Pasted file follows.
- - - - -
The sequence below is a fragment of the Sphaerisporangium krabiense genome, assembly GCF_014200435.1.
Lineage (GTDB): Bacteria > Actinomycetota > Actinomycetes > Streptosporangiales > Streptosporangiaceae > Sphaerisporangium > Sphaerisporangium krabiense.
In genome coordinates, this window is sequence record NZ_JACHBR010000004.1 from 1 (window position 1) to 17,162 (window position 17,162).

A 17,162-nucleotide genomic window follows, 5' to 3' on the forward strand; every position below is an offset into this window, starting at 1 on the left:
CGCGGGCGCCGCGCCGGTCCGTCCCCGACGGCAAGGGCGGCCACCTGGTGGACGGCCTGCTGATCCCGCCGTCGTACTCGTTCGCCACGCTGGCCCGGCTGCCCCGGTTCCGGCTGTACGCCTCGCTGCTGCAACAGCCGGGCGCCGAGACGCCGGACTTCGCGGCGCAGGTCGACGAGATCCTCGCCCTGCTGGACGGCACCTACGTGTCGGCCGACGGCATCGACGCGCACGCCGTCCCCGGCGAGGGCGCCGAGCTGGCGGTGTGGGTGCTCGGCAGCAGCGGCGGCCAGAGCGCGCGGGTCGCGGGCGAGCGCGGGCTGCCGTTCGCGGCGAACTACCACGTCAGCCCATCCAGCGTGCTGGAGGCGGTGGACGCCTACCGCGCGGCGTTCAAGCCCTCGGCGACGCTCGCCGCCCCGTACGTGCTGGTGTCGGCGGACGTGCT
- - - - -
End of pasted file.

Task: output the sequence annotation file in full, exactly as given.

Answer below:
The sequence below is a fragment of the Sphaerisporangium krabiense genome, assembly GCF_014200435.1.
Lineage (GTDB): Bacteria > Actinomycetota > Actinomycetes > Streptosporangiales > Streptosporangiaceae > Sphaerisporangium > Sphaerisporangium krabiense.
In genome coordinates, this window is sequence record NZ_JACHBR010000004.1 from 1 (window position 1) to 17,162 (window position 17,162).

A 17,162-nucleotide genomic window follows, 5' to 3' on the forward strand; every position below is an offset into this window, starting at 1 on the left:
CGCGGGCGCCGCGCCGGTCCGTCCCCGACGGCAAGGGCGGCCACCTGGTGGACGGCCTGCTGATCCCGCCGTCGTACTCGTTCGCCACGCTGGCCCGGCTGCCCCGGTTCCGGCTGTACGCCTCGCTGCTGCAACAGCCGGGCGCCGAGACGCCGGACTTCGCGGCGCAGGTCGACGAGATCCTCGCCCTGCTGGACGGCACCTACGTGTCGGCCGACGGCATCGACGCGCACGCCGTCCCCGGCGAGGGCGCCGAGCTGGCGGTGTGGGTGCTCGGCAGCAGCGGCGGCCAGAGCGCGCGGGTCGCGGGCGAGCGCGGGCTGCCGTTCGCGGCGAACTACCACGTCAGCCCATCCAGCGTGCTGGAGGCGGTGGACGCCTACCGCGCGGCGTTCAAGCCCTCGGCGACGCTCGCCGCCCCGTACGTGCTGGTGTCGGCGGACGTGCT